Holding a door open for a parent struggling with a stroller, giving money to a person in need, picking up something that a stranger dropped—these are all activities that you may do practically automatically. But why? Why do people do things that benefit strangers even when they may incur a personal cost?
Being kind feels good, research has discovered. But a new study, published in the journal Cognition, suggests that our generosity might also be shaped by the institutions in our society—and that stronger institutions create more generous citizens.
To test the relationship between institutional integrity and generosity, Yale University researchers Michael N. Stagnaro, Antonio A. Arechar, and David G. Rand asked 707 Americans to report their confidence in two particular institutions—police and the courts—and to play two online games.
The first game, the Dictator Game, tested each participant’s generosity by asking her to act as a “Dictator” and divide 30 cents between herself and an anonymous recipient.
The other game, the Third-Party Punishment Game, tested how much participants would punish selfish behavior by allowing them to act as a “Sanctioner,” who could reduce another Dictator’s take-home pay after observing their interactions with a recipient.
While the researchers found no relationship between institutional confidence and punishing selfishness, they did find that people who were more confident in institutions gave away more money on average in the Dictator Game.
Interestingly, the authors found that this was not because people who reported living under higher-quality institutions gave lots of money. But they were more likely to give something instead of nothing than people who weren’t as confident in institutions.
“This pattern suggests that people hold some notion of what the ‘right’ way to act is (e.g., giving half in the Dictator Game), and the institution shapes people’s willingness to act on this knowledge,” write the researchers.
When the researchers repeated the Dictator Game experiment with 1,705 additional American participants, they once again found a positive relationship between trusting institutions and giving more.
These results suggest that stronger institutions may lead to greater generosity, but they do not prove a causal link. Perhaps more generous people are more likely to view their institutions as being strong? Perhaps having a citizenry of more altruistic people makes for trustworthy institutions? Or perhaps there is another unidentified factor that leads to both quality institutions and generous people?
To tease apart these possibilities, the researchers recruited 516 additional American participants for a second experiment that tested whether a proxy for institutional quality—whether rules either did or did not punish selfishness in an online game—would lead players to be generous to strangers.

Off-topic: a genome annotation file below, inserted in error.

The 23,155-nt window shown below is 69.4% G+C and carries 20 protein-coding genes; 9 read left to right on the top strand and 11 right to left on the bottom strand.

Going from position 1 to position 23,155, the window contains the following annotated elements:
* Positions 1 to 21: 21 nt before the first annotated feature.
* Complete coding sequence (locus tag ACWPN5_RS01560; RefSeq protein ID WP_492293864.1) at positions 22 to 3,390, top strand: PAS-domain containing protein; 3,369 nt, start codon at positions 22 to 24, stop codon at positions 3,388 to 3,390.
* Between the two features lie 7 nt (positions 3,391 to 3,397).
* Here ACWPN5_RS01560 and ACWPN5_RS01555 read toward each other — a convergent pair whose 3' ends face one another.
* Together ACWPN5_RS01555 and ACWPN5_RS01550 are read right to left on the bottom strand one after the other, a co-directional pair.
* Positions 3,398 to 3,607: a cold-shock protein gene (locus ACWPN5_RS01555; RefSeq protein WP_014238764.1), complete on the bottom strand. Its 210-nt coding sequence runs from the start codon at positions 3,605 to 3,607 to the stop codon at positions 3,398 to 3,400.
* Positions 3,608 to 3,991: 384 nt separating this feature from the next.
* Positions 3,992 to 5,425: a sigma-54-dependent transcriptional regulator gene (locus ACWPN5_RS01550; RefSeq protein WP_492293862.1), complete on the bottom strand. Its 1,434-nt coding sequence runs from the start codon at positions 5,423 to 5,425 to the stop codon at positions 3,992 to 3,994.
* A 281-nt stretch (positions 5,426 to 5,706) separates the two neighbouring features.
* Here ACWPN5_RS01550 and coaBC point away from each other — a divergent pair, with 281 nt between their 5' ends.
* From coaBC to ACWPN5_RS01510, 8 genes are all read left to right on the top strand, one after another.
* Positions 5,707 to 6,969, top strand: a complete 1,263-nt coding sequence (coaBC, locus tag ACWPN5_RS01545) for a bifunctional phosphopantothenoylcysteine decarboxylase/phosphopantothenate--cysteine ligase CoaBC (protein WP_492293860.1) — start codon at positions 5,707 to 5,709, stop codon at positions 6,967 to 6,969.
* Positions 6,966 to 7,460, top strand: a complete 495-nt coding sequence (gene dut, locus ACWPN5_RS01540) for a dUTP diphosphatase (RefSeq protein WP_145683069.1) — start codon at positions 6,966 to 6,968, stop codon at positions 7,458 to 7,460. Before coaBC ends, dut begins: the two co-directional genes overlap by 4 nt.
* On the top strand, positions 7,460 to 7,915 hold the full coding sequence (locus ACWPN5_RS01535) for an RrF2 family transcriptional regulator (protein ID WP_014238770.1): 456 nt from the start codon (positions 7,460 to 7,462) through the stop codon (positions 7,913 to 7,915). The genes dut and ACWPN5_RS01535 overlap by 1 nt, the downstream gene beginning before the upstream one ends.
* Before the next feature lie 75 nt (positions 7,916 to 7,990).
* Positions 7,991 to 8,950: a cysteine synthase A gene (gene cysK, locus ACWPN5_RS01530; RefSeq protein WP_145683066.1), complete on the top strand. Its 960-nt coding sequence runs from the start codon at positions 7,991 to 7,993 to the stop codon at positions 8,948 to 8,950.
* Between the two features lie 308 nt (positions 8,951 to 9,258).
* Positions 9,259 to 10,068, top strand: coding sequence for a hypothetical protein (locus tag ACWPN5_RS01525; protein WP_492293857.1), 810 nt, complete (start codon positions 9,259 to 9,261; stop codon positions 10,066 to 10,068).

Groups of three participants played rounds of a Public Goods Game where they were allotted points that they could choose to keep or donate to a group pot. Points in the pot were to be multiplied by either 1.2 or 1.5 and then divided evenly among the group members. This meant that the group benefited if everyone donated all their points to the pot, but individuals could make the most by being selfish (assuming the others were generous).
In some versions of the game, participants were told that there was a certain probability that their contribution would be inspected each round and, if inspected, they would be fined 1.5 points for every point they chose to keep for themselves. The probability of inspection was 0, 5, 10, 15, or 20 percent.
Adding a chance of being inspected—whatever that chance was—dramatically increased generosity. In the absence of any chance of inspection, people gave an average of around 45 percent of their points to the group. But a potential inspection shot that number up to around 80 percent. This was despite the fact that participants could have made more money by being selfish and paying the fine in any of the scenarios.
Having some type of institutional punishment for selfishness—even if it’s relatively mild—appears to radically increase cooperative behavior. But would that generosity spread to outside the game?
In short, yes. Participants who had played a version of the Public Goods Game where players were sometimes punished for being selfish were more willing to give money to a stranger in a later Dictator Game, compared to those who played without inspections.
In other words, the generosity invoked by having an inspector in the Public Goods Game carried over to a completely different game and seemed to encourage people to act more generously, even when there was no enforcement mechanism or reward for doing so.
These results suggest that living in a society with institutions we can trust to help enforce societal norms—be they courts, police, schools, religious institutions, or political parties—may have positive effects on citizens that spill over into everyday acts of kindness.
“Our theory argues that high-quality institutions hold people accountable and therefore incentivize cooperation, leading people to cooperate in daily life, which in turn leads people to internalize cooperation (and thus cooperate even in settings beyond the reach of the institution),” write the authors.
This study may help explain why we do things that benefit people we may never see again, as well as why some cultures are more cooperative than others.
“The institutions that govern our lives help to shape our willingness to choose ‘right’ over ‘wrong,’” write the authors. That’s something to think about the next time you get pulled over for speeding or audited by the IRS. These inconveniences might be a small price to pay to live in a cooperative and moral society.